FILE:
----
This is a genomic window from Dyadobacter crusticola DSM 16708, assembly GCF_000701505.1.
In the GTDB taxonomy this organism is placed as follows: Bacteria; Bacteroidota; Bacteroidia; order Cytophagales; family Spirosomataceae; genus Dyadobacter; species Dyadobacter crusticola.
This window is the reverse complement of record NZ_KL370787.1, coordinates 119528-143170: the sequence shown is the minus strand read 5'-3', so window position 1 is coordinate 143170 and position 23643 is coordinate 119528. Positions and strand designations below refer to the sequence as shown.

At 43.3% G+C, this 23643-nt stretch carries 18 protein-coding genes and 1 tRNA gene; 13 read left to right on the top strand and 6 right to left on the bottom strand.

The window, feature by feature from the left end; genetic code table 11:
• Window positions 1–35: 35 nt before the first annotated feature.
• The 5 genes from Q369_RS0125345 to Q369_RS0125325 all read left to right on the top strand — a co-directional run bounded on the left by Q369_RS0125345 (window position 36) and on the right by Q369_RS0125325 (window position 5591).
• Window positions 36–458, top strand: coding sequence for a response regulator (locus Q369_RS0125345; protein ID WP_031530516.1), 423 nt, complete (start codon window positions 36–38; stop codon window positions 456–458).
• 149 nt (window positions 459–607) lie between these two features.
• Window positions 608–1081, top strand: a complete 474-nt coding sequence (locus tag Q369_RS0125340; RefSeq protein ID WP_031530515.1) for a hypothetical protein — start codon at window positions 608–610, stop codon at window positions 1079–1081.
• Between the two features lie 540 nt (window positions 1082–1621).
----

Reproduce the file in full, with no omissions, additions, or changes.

This is a genomic window from Dyadobacter crusticola DSM 16708, assembly GCF_000701505.1.
In the GTDB taxonomy this organism is placed as follows: Bacteria; Bacteroidota; Bacteroidia; order Cytophagales; family Spirosomataceae; genus Dyadobacter; species Dyadobacter crusticola.
This window is the reverse complement of record NZ_KL370787.1, coordinates 119528-143170: the sequence shown is the minus strand read 5'-3', so window position 1 is coordinate 143170 and position 23643 is coordinate 119528. Positions and strand designations below refer to the sequence as shown.

At 43.3% G+C, this 23643-nt stretch carries 18 protein-coding genes and 1 tRNA gene; 13 read left to right on the top strand and 6 right to left on the bottom strand.

The window, feature by feature from the left end; genetic code table 11:
• Window positions 1–35: 35 nt before the first annotated feature.
• The 5 genes from Q369_RS0125345 to Q369_RS0125325 all read left to right on the top strand — a co-directional run bounded on the left by Q369_RS0125345 (window position 36) and on the right by Q369_RS0125325 (window position 5591).
• Window positions 36–458, top strand: coding sequence for a response regulator (locus Q369_RS0125345; protein ID WP_031530516.1), 423 nt, complete (start codon window positions 36–38; stop codon window positions 456–458).
• 149 nt (window positions 459–607) lie between these two features.
• Window positions 608–1081, top strand: a complete 474-nt coding sequence (locus tag Q369_RS0125340; RefSeq protein ID WP_031530515.1) for a hypothetical protein — start codon at window positions 608–610, stop codon at window positions 1079–1081.
• Between the two features lie 540 nt (window positions 1082–1621).